Modern Estate Plans Specify Wishes for Online Identity and Accounts

Most people think about what will happen to their bank accounts, 401Ks, home, and their wedding rings when they pass away.

Gone are the days of keeping mementos in scrapbooks, photo albums, and boxes full of handwritten letters. After all the hours spent creating a Facebook profile and posts or eBay store, have you even thought about what will happen to your online identity in the afterlife? In our internet-overload world, imagine what could happen to your Facebook, Gmail, PayPal, iTunes, and many other accounts. Without proper estate planning, these accounts and even an individual’s finances could be in jeopardy.

People with access or malicious hackers could tap into your accounts and abuse or drain the debit or credit cards associated with them. Many heirs might not even think of this facet of estate planning in the aftermath of a loved one’s death. By the time the perpetrator is discovered it could be too late.

Finding an experienced estate planning attorney in your local area is a big plus. As physical assets and online ones change or accumulate, a good attorney can help an individual prepare for the distribution of assets and who should access chosen websites. Attorneys stay up to date with online tools to assist with convenient password transfers that a loved one wants to leave to a spouse, child, friend, or colleague. This way, digital assets are as safeguarded as life insurance policies, safety deposit boxes, and wills.

Many people will want to be remembered in special ways, so taking the time to think how you want to leave your Facebook, LinkedIn, Flickr, Twitter, or even a blog will benefit you and your family in the event of your death. And what if you had an active eBay, iTunes, YouTube, or PayPal linked site? Individuals would not want their monies, clientele, or reputation to be harmed. Proper planning for every facet of your online presence will ensure your legacy and financial security continues on with the right individual at the helm.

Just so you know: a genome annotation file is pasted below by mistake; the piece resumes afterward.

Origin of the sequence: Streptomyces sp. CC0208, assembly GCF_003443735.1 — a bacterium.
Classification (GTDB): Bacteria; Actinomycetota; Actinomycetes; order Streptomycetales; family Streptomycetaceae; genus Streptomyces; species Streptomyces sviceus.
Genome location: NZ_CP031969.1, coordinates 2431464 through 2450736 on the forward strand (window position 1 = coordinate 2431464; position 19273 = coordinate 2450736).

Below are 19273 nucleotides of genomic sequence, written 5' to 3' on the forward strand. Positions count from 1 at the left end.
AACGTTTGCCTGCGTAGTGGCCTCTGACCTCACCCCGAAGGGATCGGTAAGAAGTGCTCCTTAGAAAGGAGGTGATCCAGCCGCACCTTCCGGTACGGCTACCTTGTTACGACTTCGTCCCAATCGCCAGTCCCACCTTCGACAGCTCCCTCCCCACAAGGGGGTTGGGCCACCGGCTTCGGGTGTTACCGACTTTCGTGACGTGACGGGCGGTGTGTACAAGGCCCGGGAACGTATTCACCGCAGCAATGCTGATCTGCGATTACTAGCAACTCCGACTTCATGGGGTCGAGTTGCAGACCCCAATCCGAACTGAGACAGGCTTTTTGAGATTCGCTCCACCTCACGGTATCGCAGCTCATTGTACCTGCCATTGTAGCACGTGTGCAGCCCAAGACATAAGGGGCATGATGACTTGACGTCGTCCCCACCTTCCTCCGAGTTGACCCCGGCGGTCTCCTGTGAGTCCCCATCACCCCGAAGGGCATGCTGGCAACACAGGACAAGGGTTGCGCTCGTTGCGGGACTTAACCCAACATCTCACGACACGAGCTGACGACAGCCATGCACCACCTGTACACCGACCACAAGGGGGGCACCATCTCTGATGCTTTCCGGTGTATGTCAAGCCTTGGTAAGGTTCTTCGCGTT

Death is hardly a fun subject to talk about, but in a recent New York Times article, it was estimated that 375,000 U.S. Facebook users die every year. Facebook touts 500 million people use the site worldwide, so this estimate is probably low, but it highlights the growing importance of how your digital assets are handled once you have died. Forward-thinking estate planning attorneys and online tools will have an individual name a digital executor that will receive all directions for what to do with online accounts. This even includes deleting certain accounts one might not want to linger after death.

Most websites, like Facebook and Gmail, will want a copy of a death certificate, proof of power of attorney, and will do their own verifications to ensure the account should be turned to memorial mode or all emails turned over to a designated individual. With so many social networking and online user-created sites, an individual’s identity and wishes for how it should be preserved in the digital age will be a key factor in estate planning for many years to come.

In Florida, for example, Tampa estate planning attorney Reginald Osenton helps clients with every facet of a modern estate plan to secure an individual and family’s health and happiness. He has more than 20 years of experience counseling clients at Osenton Law Offices regarding estate plans to make their wishes known and establish directives for their financial, personal, and health care decisions.

O. Reginald (“Reggie”) Osenton is the Owner and President of Osenton Law Offices, P.A. If you need a Brandon bankruptcy lawyer, Tampa bankruptcy lawyer, or Tampa bankruptcy attorney, call 813.654.5777 or visit

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